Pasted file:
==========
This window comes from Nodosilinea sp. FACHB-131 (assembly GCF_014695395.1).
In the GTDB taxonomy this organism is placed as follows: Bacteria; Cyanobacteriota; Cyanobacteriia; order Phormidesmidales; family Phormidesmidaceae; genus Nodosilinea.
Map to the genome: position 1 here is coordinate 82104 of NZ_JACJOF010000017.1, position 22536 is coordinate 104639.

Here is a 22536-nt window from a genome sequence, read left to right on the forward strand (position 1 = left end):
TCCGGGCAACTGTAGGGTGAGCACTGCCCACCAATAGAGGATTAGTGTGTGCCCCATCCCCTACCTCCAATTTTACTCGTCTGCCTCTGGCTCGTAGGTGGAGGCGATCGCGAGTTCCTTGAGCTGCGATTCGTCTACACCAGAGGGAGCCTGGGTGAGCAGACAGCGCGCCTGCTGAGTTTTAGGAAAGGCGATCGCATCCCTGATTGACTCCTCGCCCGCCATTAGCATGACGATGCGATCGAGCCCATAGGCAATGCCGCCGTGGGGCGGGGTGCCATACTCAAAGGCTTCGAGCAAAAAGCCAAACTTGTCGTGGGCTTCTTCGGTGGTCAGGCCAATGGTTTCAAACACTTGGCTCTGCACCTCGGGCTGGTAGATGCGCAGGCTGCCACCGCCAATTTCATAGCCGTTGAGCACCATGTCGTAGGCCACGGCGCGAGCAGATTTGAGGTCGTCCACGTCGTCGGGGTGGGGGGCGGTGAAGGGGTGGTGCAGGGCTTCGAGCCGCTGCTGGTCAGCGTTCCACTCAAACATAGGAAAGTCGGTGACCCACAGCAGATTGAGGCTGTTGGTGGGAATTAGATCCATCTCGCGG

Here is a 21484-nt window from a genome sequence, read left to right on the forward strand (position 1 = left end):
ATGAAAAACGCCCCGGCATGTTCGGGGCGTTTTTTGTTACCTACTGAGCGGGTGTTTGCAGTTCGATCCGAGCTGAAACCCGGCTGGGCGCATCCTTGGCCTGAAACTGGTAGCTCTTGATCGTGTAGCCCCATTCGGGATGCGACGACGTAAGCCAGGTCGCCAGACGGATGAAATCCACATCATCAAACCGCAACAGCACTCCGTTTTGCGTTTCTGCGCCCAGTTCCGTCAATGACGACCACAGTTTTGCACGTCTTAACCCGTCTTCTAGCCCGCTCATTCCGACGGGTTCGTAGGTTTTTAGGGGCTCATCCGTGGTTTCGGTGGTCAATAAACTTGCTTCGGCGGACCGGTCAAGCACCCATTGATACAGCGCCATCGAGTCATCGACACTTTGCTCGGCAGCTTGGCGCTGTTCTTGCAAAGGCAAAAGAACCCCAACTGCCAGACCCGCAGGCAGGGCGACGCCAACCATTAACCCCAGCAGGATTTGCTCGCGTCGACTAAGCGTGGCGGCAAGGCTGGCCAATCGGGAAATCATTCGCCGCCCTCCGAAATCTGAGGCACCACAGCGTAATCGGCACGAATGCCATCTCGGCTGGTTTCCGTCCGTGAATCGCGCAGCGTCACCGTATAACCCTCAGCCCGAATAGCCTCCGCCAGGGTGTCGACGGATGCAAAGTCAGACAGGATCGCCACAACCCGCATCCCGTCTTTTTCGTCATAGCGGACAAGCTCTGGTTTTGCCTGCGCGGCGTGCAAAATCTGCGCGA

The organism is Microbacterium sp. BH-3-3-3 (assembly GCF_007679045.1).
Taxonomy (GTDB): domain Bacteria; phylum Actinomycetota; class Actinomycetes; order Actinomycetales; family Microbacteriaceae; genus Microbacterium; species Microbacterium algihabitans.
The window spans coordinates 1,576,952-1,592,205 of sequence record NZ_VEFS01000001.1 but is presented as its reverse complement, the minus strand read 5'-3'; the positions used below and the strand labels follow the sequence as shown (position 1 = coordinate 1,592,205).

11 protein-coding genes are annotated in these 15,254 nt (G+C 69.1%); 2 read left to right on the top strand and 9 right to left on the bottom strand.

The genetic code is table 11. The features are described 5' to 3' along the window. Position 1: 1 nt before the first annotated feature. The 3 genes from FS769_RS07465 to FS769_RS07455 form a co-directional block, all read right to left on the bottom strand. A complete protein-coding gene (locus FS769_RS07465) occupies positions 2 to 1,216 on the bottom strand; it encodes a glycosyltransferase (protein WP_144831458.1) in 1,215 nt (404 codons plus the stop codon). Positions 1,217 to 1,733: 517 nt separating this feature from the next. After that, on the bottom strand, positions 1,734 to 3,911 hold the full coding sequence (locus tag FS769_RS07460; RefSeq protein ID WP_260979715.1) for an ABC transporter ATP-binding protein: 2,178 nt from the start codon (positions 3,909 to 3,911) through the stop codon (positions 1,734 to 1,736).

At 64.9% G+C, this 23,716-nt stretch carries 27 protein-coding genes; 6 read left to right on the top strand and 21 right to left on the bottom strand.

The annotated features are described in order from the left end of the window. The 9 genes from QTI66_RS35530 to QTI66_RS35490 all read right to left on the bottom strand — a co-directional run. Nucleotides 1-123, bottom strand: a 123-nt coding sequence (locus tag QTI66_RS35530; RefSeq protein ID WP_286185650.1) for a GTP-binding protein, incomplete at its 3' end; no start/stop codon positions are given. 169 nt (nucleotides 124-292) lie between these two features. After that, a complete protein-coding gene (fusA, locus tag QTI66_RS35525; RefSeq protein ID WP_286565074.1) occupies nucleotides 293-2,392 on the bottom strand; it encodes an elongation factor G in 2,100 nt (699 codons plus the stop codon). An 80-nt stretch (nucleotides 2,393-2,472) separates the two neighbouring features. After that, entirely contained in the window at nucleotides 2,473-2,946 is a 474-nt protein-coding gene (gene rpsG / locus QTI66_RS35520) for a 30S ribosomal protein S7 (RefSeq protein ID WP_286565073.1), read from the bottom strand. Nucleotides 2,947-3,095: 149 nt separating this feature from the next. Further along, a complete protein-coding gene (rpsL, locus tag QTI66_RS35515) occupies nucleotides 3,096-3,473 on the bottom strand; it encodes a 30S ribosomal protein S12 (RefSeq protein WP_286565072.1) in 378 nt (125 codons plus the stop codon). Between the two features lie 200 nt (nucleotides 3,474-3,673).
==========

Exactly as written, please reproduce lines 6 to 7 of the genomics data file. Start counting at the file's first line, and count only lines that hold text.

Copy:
Here is a 21484-nt window from a genome sequence, read left to right on the forward strand (position 1 = left end):
ATGAAAAACGCCCCGGCATGTTCGGGGCGTTTTTTGTTACCTACTGAGCGGGTGTTTGCAGTTCGATCCGAGCTGAAACCCGGCTGGGCGCATCCTTGGCCTGAAACTGGTAGCTCTTGATCGTGTAGCCCCATTCGGGATGCGACGACGTAAGCCAGGTCGCCAGACGGATGAAATCCACATCATCAAACCGCAACAGCACTCCGTTTTGCGTTTCTGCGCCCAGTTCCGTCAATGACGACCACAGTTTTGCACGTCTTAACCCGTCTTCTAGCCCGCTCATTCCGACGGGTTCGTAGGTTTTTAGGGGCTCATCCGTGGTTTCGGTGGTCAATAAACTTGCTTCGGCGGACCGGTCAAGCACCCATTGATACAGCGCCATCGAGTCATCGACACTTTGCTCGGCAGCTTGGCGCTGTTCTTGCAAAGGCAAAAGAACCCCAACTGCCAGACCCGCAGGCAGGGCGACGCCAACCATTAACCCCAGCAGGATTTGCTCGCGTCGACTAAGCGTGGCGGCAAGGCTGGCCAATCGGGAAATCATTCGCCGCCCTCCGAAATCTGAGGCACCACAGCGTAATCGGCACGAATGCCATCTCGGCTGGTTTCCGTCCGTGAATCGCGCAGCGTCACCGTATAACCCTCAGCCCGAATAGCCTCCGCCAGGGTGTCGACGGATGCAAAGTCAGACAGGATCGCCACAACCCGCATCCCGTCTTTTTCGTCATAGCGGACAAGCTCTGGTTTTGCCTGCGCGGCGTGCAAAATCTGCGCGA